Many years ago, back when dinosaurs walked the earth and I was a young hippie, I was an occasional part of a back-to-the-land commune in Vermont, where the emphasis (as was de rigueur in these situations) was on producing what we ate. One time, we killed the pig. (There was hardly ever more than one of anything, since of course we weren’t real farmers.) Having killed the pig, we had to butcher it. By nightfall we were still at it. It’s possible that intoxicants may have been involved.
To me fell the task of cleaning out the intestines so they could become sausage casing. Why me? Because I was the least squeamish, as the one who ate anything. In the service of our first sausage-production adventure, I spent five or six hours in the dark, in Vermont in November, hosing out the inside of a pig’s intestines. And wondering to myself how much pig crap would end up in our sausages.
These days, everybody and their mother is making sausages. And most of them seem to know how to do it, sans intestinal challenges. At Ossington’s hottest new resto, The Saint, they’re even doing it with bacon! Bacon and duck sausage mixes breakfast and dinner charmingly. Garnishing it with individually deep-fried Brussels sprout leaves and quick (as in, to order) pickled tomato shreds is akin to putting diamonds on Julia Roberts. Similarly breakfasty – but not all the way – is lobster and corned-beef hash. Small cubes of corned beef and red peppers in a fry-up do not need the overcooked lobster chunks, but are very given a grand flavour uptick by impeccable tarragon-scented béarnaise sauce on perfectly poached duck eggs.
The Saint has the look and feel of an old-school tavern, charmingly replicated like they do in Paris, with bevelled windows and little white tiles at the front, a long zinc bar and big roomy banquettes for the dining (as opposed to grazing) crowd. The two TVs over the bar and the dishtowel napkins telegraph a purposeful absence of pretension, a theme the food continues.
What could be more French-country casual than roasted marrowbone served with char-grilled toast and sea salt in a Mason jar? Or ungreasy salt-cod fritters (really, deep-fried brandade de morue) with little potato chunks and a side of frisee vinaigrette? Or the excellent salade Niçoise with a generous roof of barely charred fresh tuna?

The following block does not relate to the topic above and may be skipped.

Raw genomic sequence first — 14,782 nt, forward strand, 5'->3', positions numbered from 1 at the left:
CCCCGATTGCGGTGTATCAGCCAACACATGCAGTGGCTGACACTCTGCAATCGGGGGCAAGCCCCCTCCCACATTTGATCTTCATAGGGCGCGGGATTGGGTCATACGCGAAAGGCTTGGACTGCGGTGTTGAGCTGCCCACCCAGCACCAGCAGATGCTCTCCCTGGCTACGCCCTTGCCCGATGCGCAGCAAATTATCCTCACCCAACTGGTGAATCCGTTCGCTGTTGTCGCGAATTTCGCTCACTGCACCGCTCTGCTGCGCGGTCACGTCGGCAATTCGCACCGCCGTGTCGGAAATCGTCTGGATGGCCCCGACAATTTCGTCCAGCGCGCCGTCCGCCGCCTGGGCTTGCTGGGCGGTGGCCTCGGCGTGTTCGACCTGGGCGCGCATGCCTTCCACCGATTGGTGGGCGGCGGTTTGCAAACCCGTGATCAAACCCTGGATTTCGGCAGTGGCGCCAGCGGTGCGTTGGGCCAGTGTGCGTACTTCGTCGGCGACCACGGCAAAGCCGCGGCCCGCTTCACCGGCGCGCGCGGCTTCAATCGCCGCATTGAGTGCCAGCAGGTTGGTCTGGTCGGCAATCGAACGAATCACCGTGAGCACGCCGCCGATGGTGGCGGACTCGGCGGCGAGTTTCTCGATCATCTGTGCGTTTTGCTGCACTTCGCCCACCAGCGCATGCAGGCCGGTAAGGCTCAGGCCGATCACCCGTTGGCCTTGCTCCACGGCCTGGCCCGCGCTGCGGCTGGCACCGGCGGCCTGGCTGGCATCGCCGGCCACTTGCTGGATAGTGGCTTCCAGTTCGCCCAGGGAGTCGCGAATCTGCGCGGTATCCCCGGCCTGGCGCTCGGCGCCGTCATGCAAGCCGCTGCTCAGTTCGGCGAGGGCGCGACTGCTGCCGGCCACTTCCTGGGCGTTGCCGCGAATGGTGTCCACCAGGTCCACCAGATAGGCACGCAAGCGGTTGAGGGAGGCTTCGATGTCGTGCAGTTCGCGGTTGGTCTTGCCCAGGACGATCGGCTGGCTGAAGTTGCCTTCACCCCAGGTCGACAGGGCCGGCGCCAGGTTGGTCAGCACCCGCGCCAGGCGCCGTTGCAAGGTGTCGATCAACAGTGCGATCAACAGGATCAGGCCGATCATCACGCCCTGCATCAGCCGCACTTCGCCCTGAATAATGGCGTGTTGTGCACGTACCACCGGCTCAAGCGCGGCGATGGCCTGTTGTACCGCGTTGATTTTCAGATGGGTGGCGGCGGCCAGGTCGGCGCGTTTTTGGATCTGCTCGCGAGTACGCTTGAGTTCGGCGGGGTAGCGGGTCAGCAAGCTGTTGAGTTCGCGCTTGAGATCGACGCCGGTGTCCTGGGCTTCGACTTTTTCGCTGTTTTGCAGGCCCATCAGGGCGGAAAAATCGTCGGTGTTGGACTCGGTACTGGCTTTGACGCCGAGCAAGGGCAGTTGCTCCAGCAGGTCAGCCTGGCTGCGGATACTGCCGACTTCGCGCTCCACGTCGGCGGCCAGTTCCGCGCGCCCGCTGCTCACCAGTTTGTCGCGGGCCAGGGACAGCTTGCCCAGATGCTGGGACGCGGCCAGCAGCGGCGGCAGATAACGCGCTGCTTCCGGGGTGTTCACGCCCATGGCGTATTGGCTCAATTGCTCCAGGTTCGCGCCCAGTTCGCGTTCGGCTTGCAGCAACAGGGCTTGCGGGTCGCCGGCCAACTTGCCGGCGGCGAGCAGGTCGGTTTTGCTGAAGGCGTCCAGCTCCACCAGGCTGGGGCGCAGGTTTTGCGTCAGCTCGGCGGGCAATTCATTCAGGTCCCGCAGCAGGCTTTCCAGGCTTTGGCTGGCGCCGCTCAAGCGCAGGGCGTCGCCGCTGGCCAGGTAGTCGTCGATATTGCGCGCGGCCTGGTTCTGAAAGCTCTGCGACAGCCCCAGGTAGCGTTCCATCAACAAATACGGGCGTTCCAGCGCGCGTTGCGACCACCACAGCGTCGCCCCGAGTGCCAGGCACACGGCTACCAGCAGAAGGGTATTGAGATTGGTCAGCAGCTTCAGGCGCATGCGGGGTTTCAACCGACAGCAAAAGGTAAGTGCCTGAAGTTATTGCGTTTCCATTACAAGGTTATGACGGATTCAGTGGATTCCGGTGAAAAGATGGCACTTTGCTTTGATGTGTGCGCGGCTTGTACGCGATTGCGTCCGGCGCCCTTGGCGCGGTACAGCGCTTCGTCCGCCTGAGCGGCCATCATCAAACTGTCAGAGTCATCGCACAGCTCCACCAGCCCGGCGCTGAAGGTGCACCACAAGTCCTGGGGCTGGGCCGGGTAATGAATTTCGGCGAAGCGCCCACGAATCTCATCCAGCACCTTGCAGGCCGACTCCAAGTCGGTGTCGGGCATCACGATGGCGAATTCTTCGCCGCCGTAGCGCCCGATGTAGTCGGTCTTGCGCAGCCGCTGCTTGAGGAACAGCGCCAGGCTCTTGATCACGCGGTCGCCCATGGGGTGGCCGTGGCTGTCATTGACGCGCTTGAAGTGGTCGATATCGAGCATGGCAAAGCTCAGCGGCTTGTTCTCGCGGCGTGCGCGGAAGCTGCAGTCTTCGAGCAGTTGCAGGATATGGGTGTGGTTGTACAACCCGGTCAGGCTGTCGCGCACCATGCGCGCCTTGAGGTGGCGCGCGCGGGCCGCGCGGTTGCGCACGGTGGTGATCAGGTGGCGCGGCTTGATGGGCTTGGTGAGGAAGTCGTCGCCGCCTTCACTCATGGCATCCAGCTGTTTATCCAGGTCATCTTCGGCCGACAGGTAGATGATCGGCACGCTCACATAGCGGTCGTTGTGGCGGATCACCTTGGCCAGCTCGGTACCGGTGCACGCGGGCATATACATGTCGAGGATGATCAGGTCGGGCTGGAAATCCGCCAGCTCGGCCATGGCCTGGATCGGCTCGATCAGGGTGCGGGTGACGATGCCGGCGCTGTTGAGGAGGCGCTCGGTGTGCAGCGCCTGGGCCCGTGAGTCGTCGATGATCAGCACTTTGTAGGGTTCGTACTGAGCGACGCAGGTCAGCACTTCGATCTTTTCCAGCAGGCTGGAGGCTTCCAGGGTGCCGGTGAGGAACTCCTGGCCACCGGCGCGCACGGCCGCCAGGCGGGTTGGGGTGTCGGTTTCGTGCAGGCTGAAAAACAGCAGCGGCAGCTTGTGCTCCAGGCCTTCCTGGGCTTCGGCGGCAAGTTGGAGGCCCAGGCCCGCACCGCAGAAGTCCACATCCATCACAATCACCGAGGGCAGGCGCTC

The clever calibration of the food and the unassuming loveliness of the place are clearly the work of professionals: The Saint’s owners are Peter Tsebelis and Gus Giazitzidis, who own Buca and Jacobs & Co. They’re pretty clear on how to feed and water the hipsters – who are usually pretty happy with hearty. Hence The Saint’s huge portions and emphasis on meat. The daily special pot pie comes in a cast-iron frying pan and is big enough for two. My fave is the braised lamb with carrots and a thin roof of whisky-and-cheddar-inflected pastry. They also do a very credible cheeseburger with impeccable frites (but who doesn’t these days?), and damn fine browned pierogies stuffed with cabbage, pork belly and a judicious hint of smoked cheddar, with sautéed onion and big bacon chunks on top.
So we’re surprised at the ham-handedness of quite over-cooked Southern fried chicken served with white gravy, which may be traditional, but this rendition has all the charm of a watery béchamel. We are equally disappointed by old school New York style cheesecake.
With so much going right, and the Ossington people already flocking to The Saint, I am bemused by the appalling chicken and cheesecake. Maybe when you get three restaurants it’s too much trouble to taste everything the chef proposes serving. And maybe that’s a mistake. The devil is in the details.
They say it's not over till the fat lady sings – well, this review is her singing. This column marks my last restaurant review for The Globe after 38 years as restaurant critic. But it doesn't exactly end here: I shall say a proper goodbye to you, my readers. Please look for my swan song next Saturday.